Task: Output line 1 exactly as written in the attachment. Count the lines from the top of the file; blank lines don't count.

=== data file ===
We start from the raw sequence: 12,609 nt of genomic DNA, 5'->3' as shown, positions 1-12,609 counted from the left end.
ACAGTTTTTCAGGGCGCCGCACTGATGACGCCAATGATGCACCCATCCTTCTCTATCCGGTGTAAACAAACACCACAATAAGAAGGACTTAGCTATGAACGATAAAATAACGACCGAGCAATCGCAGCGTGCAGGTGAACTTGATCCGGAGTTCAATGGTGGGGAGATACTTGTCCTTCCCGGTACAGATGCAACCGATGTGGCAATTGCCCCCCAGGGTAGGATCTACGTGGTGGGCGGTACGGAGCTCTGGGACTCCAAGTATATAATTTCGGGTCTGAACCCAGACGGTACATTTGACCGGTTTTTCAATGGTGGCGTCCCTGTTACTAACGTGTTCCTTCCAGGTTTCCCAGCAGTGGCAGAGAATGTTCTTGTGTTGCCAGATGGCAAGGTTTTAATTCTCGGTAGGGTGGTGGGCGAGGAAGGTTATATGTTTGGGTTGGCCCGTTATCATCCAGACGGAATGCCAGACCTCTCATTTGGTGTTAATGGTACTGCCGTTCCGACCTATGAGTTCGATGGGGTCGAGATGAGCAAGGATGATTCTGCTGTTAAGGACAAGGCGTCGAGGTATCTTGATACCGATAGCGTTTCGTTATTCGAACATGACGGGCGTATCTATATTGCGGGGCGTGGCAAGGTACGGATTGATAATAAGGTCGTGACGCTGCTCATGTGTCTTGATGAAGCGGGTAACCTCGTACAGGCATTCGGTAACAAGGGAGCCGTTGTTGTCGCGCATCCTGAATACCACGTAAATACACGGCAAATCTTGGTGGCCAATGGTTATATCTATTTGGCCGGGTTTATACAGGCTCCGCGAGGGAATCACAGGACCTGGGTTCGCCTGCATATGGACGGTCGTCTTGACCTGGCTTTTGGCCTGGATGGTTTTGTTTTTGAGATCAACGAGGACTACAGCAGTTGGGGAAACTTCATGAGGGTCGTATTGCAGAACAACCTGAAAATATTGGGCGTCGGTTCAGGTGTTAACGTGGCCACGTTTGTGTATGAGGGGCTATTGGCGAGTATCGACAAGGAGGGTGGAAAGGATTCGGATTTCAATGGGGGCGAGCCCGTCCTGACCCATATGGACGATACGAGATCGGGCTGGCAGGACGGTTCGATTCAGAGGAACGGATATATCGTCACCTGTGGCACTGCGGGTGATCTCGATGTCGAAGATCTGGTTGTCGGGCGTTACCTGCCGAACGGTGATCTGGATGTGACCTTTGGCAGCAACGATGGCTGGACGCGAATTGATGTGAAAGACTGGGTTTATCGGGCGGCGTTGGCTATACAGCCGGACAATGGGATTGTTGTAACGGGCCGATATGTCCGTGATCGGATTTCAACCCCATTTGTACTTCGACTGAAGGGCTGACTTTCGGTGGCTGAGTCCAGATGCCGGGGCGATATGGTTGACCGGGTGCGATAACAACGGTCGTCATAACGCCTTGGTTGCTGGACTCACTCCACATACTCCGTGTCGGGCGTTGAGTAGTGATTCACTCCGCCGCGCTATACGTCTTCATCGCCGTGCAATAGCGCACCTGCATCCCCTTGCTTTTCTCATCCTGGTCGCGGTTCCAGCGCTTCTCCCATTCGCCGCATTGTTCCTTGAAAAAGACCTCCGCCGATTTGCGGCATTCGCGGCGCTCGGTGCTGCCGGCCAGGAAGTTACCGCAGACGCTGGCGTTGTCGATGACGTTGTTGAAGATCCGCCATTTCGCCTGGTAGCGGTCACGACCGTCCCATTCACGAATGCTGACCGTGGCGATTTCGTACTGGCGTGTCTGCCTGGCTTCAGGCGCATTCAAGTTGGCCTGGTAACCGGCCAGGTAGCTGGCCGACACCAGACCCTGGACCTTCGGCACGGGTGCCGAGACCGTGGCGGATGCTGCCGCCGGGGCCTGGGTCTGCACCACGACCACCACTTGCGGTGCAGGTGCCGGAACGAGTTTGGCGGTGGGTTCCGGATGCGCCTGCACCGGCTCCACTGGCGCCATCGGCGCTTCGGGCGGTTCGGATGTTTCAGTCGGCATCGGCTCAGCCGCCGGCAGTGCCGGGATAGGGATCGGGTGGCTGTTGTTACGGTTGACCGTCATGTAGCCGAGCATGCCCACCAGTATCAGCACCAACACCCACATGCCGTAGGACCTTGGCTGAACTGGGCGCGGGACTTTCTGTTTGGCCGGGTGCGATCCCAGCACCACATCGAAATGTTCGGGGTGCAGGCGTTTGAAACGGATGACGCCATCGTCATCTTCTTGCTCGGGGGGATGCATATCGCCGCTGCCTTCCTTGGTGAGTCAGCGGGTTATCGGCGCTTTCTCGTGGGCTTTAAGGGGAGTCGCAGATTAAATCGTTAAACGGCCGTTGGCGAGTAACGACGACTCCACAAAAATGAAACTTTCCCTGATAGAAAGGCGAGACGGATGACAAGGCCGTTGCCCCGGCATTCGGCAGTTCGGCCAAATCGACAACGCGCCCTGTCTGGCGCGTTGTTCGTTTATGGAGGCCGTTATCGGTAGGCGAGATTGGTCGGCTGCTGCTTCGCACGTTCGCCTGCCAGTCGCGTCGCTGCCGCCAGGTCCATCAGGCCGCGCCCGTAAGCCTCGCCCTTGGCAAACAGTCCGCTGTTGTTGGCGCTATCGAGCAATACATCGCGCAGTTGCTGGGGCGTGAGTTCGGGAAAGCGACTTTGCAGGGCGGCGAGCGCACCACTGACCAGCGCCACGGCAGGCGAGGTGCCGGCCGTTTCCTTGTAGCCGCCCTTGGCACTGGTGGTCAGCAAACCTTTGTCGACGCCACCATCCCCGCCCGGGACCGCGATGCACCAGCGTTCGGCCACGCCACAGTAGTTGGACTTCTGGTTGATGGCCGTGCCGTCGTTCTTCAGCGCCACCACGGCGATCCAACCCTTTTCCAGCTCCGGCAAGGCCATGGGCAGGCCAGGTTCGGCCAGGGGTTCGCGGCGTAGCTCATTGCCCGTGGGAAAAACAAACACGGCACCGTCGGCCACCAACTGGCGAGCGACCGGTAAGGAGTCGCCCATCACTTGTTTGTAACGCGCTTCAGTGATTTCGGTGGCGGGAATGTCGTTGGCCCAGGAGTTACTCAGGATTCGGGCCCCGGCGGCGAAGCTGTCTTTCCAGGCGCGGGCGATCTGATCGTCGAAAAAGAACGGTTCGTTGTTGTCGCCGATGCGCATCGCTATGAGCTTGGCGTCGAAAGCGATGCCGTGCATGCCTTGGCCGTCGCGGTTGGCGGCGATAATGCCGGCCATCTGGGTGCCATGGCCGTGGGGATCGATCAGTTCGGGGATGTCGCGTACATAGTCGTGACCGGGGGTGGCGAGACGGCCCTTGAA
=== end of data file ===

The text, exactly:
We start from the raw sequence: 12,609 nt of genomic DNA, 5'->3' as shown, positions 1-12,609 counted from the left end.